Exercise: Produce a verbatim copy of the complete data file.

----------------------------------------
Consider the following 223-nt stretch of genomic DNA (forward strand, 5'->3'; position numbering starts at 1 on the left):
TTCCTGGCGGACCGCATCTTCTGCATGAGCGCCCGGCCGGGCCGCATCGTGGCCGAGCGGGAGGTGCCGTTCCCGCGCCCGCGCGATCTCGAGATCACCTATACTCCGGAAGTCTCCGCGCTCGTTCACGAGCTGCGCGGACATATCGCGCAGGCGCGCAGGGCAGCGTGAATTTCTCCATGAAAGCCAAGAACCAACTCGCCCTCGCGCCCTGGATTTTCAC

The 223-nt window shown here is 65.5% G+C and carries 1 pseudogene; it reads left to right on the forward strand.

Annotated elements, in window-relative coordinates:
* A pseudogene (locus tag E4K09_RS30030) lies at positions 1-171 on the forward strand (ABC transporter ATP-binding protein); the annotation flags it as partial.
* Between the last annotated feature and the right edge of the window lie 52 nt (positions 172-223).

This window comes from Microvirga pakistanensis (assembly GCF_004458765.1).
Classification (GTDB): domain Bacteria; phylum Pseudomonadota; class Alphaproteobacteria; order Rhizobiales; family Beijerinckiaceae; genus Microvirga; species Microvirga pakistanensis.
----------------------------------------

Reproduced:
Consider the following 223-nt stretch of genomic DNA (forward strand, 5'->3'; position numbering starts at 1 on the left):
TTCCTGGCGGACCGCATCTTCTGCATGAGCGCCCGGCCGGGCCGCATCGTGGCCGAGCGGGAGGTGCCGTTCCCGCGCCCGCGCGATCTCGAGATCACCTATACTCCGGAAGTCTCCGCGCTCGTTCACGAGCTGCGCGGACATATCGCGCAGGCGCGCAGGGCAGCGTGAATTTCTCCATGAAAGCCAAGAACCAACTCGCCCTCGCGCCCTGGATTTTCAC

The 223-nt window shown here is 65.5% G+C and carries 1 pseudogene; it reads left to right on the forward strand.

Annotated elements, in window-relative coordinates:
* A pseudogene (locus tag E4K09_RS30030) lies at positions 1-171 on the forward strand (ABC transporter ATP-binding protein); the annotation flags it as partial.
* Between the last annotated feature and the right edge of the window lie 52 nt (positions 172-223).

This window comes from Microvirga pakistanensis (assembly GCF_004458765.1).
Classification (GTDB): domain Bacteria; phylum Pseudomonadota; class Alphaproteobacteria; order Rhizobiales; family Beijerinckiaceae; genus Microvirga; species Microvirga pakistanensis.